And there is so much more that I can’t speak to, because I just don’t know it, but I do listen when you tell me about it. I believe you. I believe you when you said your wives put pressure on you, that you hated the pressure of supporting the family, that you felt shame from your sexual desires and expression. It’s not fair. You didn’t deserve that.
But please listen: neither did we. Mormon feminists exist because of some pretty specific wounds. Many of us have been brought together and formed community around feminist ideals because they speak to our experiences. Much of what we talk about comes from ideas formed from generations of strong Mormon women who know these wounds.
Listen, sometimes we are still not healthy either. Many of us, too, are surviving our wounds and can’t give too much space for the pain of others. Are Mormon women perfect when they leave the church? How could we be? Most of us carry with us our racial biases, our gender biases, our shame, our panic, our fear. ExMormon women often have bad sexual boundaries, bad emotional boundaries, and all sorts of other problems. Where would we have learned healthy ones? Racism is a huge issue in our communities. Transphobia is pervasive. Scarcity is a scourge.
Most women I know are in therapy trying to sort through those and hold themselves accountable. These are the kind of people I try to spend time with. The ones working on their end of things. I am one of them too. When I know better, I do better and I’m sorry if I hurt you when I didn’t know better.
There are also some ex-Mo women who claim they don’t see sexism. That feels frustrating. The truth of this systemic stuff is, no one escapes it. You just adapt to it. I don’t hold it against women who do this, though. I understand. I know about diminishing the sexism because it’s what I did. I dismissed other women. If I had to admit that their pain was real, then I would have to acknowledge that sometimes our men behave badly. And if I did that, then I would have to contend with all the ways those men have hurt me. I wasn’t ready to do that for a long time, and when I finally did, it hit me like a painful flood. All the times I’ve endured the shitty jokes, the over-talking, the dismissing, the grabbing without asking, and on and on. All the times they wanted to put me in my place. From men that I love and have loved.
ExMormon men who believe that this deeply-rooted bigotry magically disappears, need to stop mocking seer stones on reddit. That’s not how this work goes. It’s doesn’t evaporate into the ether on its own. It lingers.
Leaving the church does not equal healing. Leaving is not healing. It might be part of it, but it’s only the beginning, a small piece of the journey.
Instead of hearing our stories and being so careless with them, you know what I really wish you Mormon men would do? Help us hold it for a while. It’s heavy.
I know you feel that when we speak up about it means that we are rejecting you. We are not. We are showing some faith in you, that you can hear it. That you can apologize and change. That you will work on your issues. I know plenty of strong ex-Mormon men that do this. They cause pain, and they try to make amends. To me that is what true power and true worth operates as: empathy.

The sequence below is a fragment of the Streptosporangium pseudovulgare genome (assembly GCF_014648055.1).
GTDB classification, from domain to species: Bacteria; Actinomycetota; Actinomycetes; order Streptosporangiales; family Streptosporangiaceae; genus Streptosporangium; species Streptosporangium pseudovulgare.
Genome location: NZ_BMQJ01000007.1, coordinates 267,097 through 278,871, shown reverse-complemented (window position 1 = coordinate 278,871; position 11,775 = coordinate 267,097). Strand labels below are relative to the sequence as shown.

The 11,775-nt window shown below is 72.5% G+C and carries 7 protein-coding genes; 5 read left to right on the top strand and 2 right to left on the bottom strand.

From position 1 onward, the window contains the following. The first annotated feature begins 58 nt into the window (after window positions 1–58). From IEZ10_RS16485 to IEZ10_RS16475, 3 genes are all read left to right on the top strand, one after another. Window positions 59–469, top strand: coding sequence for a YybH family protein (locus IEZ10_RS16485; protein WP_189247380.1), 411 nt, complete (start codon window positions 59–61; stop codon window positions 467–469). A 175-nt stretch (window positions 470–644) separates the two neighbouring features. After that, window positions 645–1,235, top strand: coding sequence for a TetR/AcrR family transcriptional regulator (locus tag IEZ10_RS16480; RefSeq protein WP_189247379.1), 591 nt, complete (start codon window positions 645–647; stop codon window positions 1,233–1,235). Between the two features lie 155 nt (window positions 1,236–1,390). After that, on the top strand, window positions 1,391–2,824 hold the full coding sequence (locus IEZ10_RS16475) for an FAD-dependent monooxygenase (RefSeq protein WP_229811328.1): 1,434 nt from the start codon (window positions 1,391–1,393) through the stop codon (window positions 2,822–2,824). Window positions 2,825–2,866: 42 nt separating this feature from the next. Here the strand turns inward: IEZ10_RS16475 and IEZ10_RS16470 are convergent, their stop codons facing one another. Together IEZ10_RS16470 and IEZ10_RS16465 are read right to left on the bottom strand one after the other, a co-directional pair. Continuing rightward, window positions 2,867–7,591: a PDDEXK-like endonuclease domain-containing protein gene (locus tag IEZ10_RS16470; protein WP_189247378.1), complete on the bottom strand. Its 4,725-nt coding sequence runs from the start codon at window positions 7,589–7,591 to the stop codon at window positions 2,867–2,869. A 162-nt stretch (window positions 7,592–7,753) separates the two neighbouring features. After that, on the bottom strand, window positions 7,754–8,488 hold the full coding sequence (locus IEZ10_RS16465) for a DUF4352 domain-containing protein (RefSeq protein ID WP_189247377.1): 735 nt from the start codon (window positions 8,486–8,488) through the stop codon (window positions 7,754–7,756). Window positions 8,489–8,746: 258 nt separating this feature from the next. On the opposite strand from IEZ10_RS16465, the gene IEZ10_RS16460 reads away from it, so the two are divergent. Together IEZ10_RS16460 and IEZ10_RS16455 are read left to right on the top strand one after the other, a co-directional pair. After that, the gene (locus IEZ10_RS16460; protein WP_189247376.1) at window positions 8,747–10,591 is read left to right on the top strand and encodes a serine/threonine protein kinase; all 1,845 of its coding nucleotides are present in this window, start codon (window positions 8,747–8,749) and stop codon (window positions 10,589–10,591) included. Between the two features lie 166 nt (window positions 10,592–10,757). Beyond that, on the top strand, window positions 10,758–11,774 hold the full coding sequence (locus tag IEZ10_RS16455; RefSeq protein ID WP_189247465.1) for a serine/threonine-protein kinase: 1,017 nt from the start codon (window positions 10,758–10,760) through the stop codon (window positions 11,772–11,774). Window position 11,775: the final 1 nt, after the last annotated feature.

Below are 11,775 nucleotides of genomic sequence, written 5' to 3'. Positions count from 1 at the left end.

Give yourself some space to be a little messed up after leaving Mormonism. Why wouldn’t you be a little screwed up after all of this? How is that you think you’ve transcended all the harm while so many of us are still working through ours, all these years later? Maybe you were lucky, but mostly (read: likely) it’s too painful for you to sit with. No one wants to be the bad guy, but here’s the thing: we were Mormons, which means we’ve all been bad guys in the name of god. If never individually (which I doubt), then certainly systemically.
I wish that you would have the moral courage to be vulnerable with other men for once and be honest about yourselves. Not just about your rage, but about the impact of that rage, about how your emotional hurt spills onto ours. Too many women are the victim of your rage. Too many of us remain receptacles for your shame. Too many of us know what the hard hand of love feels like. Too many of us have been assaulted by some of you because you couldn’t help but want to feel power. We are speaking so you can know better. We are putting faith in you that you will do better.
Does that mean Mormon women can’t commit the same issues? Of course not. It just means it’s different. We would love to be able to talk about it, but you have to acknowledge our pain, too. I am acknowledging yours. Will you acknowledge ours?
Most of you don’t, or won’t. That is extremely hurtful. It feels like the same community rejection I feel for speaking out publicly. In it, you are rejecting my worth. Luckily, I’ve now learned my worth doesn’t come from you anymore, and honestly, I know that scares some of you. But I’ve also endured enough rejection to know this: We don’t have to give up our heritage or community when we leave. Healthy connections and community can happen in the ex-Mormon world.
Still, healing in toxic spaces is hard. But it starts by acknowledging where the poison is first. I want more men in our communities that can heal with us like that.